Benjamin Williams

Wrestling with problems that challenge me to problem solve and think creatively excites me. But even more exciting is the discovery, creation and distribution of new technology.

Technology is fun, interesting and I love the way it helps me explore, communicate with, and better understand the world.

My dream is to become a recognized innovator and contributor to future, practical technology. I look forward to challenging internships and hope to one day work with current leaders and innovators in the field.

After graduating from Stanford in 2018, I plan to make my own unique mark on the world and start my own tech company or help direct an existing company. After I am established in my career, it is my dream to have a scholarship and mentoring program for underserved inner-city students in Chicago.

I take great pride in community service and outreach as I firmly believe giving back is the only true and sustainable way to bring about change in society.

I'm also a professional hip-hop dancer, video editor, and aspiring musician.

TEDx Stanford 2017 + Benjamin Williams

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Click image for more info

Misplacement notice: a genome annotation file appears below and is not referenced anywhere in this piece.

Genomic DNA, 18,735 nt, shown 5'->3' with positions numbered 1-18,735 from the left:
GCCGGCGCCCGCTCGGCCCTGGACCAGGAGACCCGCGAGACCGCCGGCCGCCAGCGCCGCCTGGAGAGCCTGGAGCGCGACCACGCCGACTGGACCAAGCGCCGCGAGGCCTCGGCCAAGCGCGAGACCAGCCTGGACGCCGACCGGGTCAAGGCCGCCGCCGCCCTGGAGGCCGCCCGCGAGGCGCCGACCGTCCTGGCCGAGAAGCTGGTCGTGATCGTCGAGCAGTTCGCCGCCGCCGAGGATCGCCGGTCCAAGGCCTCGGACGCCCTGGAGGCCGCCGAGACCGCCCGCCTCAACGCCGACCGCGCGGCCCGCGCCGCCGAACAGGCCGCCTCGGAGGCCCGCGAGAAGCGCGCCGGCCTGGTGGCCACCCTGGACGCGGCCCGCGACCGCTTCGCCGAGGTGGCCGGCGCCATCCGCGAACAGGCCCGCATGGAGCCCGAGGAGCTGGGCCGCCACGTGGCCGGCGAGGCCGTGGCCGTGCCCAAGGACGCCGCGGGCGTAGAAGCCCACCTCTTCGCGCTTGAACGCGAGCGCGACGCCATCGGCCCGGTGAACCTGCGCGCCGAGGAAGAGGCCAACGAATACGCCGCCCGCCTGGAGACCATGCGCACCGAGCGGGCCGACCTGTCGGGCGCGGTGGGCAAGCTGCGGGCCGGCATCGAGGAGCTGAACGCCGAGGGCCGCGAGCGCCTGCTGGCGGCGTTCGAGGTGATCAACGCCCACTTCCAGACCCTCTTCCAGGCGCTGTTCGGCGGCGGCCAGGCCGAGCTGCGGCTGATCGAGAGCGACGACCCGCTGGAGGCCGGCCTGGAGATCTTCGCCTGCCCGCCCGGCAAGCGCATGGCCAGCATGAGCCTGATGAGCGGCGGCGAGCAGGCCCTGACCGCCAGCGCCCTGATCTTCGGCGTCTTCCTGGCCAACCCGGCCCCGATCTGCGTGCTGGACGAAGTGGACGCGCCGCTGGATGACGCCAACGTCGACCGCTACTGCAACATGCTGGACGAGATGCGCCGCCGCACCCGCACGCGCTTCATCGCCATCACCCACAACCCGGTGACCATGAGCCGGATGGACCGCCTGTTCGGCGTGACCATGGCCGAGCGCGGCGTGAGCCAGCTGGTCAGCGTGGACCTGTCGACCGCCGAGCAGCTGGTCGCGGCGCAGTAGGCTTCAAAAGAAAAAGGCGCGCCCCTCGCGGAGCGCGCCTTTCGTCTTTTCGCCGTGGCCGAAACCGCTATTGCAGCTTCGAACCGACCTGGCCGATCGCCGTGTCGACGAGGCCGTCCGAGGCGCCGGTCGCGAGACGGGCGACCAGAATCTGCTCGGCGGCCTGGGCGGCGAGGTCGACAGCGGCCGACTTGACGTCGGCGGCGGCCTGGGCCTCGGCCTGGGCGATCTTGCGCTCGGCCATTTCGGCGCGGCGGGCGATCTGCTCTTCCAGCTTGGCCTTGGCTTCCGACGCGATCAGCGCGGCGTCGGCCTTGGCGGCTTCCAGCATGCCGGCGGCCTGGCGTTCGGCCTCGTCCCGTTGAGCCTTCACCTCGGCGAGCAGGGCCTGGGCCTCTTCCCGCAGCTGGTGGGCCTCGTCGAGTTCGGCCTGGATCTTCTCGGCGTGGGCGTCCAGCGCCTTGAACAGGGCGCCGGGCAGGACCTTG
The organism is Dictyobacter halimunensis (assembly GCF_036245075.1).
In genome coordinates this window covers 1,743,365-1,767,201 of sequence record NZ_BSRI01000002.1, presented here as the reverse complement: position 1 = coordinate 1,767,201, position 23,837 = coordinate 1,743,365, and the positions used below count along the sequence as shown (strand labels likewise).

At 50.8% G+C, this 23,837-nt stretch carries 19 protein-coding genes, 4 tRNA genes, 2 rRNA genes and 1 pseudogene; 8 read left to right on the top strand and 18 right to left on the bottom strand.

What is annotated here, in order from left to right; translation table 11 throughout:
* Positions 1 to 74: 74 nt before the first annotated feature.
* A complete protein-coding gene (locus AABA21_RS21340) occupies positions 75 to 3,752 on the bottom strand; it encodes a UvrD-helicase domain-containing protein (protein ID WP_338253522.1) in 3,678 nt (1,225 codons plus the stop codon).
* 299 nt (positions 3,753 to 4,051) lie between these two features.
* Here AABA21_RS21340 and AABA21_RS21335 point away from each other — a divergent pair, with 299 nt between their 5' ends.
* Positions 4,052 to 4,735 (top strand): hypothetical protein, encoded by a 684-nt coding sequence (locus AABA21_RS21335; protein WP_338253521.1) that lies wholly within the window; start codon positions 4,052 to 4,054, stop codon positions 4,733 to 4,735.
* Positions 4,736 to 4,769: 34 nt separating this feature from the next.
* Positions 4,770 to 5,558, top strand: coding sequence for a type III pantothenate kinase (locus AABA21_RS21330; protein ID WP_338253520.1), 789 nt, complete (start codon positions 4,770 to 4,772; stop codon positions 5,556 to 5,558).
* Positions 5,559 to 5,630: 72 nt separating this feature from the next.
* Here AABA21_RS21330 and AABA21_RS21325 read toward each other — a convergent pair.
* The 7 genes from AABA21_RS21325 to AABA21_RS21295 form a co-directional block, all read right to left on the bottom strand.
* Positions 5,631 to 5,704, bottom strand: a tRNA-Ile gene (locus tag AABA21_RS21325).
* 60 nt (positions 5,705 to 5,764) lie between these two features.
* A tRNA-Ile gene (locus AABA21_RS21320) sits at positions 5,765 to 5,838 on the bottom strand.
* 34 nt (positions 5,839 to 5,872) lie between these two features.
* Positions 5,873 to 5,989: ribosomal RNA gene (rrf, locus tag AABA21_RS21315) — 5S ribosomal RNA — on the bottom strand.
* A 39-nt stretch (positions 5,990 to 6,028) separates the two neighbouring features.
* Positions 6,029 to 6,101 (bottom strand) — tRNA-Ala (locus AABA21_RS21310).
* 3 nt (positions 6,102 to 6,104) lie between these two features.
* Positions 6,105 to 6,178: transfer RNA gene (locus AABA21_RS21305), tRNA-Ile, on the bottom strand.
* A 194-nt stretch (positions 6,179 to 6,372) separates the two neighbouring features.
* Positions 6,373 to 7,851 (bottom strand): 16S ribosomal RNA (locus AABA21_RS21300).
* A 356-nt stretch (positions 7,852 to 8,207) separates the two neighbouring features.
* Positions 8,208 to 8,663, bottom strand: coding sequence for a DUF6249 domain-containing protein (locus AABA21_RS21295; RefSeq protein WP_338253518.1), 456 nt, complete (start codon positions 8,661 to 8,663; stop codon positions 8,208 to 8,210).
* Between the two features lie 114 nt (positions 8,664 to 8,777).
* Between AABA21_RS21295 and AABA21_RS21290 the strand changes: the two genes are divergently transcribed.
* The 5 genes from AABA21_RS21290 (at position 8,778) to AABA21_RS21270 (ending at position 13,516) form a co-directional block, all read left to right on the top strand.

"Benjamin is a software engineer, entrepreneur, and professional hip-hop dancer. He enjoys problem-solving and thinking creatively, and uses both to advocate for diversity in STEM. As a software engineer, he has worked at Google, Walker & Company Brands, and beginning this summer, The New York Times. Before developing his passion for tech, Benjamin performed for the Chicago Bulls’ halftime shows and with premier hip-hop dance troupes around the U.S. He also produced a documentary surveying gun violence on the South and West sides of Chicago. From this experience, he developed a strong belief in service and community engagement as the best agent for societal change." 

Debugging Code(switching): My Experiences as a Black Computer Science Student at Stanford University

Codeswitching in computer science is like playing a game of Minesweeper. Ask the wrong question and look a little stupid? Boom. Missing or showing up late to a class where you’re one of seven Black people in it? Bang. Checking your professor after being the only person that catches a culturally insensitive analogy? Game over.

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